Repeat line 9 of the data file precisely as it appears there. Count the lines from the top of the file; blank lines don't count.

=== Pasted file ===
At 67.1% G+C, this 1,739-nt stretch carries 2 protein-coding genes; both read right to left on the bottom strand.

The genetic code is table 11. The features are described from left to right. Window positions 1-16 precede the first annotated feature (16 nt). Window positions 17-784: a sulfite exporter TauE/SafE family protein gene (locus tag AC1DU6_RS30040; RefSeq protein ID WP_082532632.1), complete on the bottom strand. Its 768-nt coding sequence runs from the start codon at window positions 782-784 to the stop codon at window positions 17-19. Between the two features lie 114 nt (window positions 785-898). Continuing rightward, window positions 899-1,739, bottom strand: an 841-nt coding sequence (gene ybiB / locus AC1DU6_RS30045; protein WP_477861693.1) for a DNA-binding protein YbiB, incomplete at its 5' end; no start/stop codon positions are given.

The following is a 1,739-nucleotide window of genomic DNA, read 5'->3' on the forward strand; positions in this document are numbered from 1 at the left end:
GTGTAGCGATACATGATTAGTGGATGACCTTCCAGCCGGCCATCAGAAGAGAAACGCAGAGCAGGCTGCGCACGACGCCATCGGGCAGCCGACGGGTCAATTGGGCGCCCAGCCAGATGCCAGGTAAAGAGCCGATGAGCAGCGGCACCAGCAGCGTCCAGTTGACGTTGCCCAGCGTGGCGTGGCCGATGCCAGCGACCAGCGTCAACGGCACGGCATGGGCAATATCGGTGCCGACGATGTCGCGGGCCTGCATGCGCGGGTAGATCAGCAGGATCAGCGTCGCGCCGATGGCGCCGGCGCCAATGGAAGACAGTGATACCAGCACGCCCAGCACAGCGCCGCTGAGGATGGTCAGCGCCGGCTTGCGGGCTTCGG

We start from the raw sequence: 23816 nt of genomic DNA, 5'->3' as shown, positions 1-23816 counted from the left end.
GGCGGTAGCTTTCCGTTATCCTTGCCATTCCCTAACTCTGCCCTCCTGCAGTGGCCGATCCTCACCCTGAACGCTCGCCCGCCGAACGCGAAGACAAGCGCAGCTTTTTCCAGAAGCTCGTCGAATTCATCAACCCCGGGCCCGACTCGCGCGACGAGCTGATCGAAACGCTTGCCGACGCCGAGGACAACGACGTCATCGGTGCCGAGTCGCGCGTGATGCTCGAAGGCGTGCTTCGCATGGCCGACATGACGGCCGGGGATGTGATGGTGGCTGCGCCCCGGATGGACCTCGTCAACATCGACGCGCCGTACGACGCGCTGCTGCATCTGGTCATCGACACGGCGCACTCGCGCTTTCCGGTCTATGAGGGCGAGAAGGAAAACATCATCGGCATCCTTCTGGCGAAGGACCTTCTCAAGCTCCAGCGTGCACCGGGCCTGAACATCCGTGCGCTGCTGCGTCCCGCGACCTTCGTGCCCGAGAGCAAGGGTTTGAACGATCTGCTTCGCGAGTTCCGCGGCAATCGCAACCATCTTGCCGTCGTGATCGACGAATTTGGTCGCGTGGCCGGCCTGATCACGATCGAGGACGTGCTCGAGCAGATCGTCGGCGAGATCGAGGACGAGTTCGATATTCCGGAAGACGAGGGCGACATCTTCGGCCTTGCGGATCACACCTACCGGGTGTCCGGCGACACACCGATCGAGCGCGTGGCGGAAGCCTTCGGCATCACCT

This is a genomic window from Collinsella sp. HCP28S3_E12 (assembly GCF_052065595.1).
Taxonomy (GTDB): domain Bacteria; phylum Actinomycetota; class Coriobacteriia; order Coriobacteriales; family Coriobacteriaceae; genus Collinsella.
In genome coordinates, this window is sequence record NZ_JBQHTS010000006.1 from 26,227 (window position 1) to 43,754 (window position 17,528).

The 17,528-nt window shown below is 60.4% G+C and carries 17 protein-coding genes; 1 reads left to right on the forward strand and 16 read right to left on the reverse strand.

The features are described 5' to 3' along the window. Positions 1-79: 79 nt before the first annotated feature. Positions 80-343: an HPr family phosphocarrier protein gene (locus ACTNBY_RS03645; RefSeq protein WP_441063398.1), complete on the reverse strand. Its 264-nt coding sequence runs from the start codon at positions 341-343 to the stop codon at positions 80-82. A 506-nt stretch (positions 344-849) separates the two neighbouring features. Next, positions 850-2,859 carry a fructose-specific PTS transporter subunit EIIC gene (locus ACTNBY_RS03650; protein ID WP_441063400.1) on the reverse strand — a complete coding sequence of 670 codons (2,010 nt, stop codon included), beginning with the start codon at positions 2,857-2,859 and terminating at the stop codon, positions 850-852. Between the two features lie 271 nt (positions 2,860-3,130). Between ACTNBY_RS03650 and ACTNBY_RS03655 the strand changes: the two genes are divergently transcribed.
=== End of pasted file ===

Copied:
In genome coordinates, this window is sequence record NZ_JBQHTS010000006.1 from 26,227 (window position 1) to 43,754 (window position 17,528).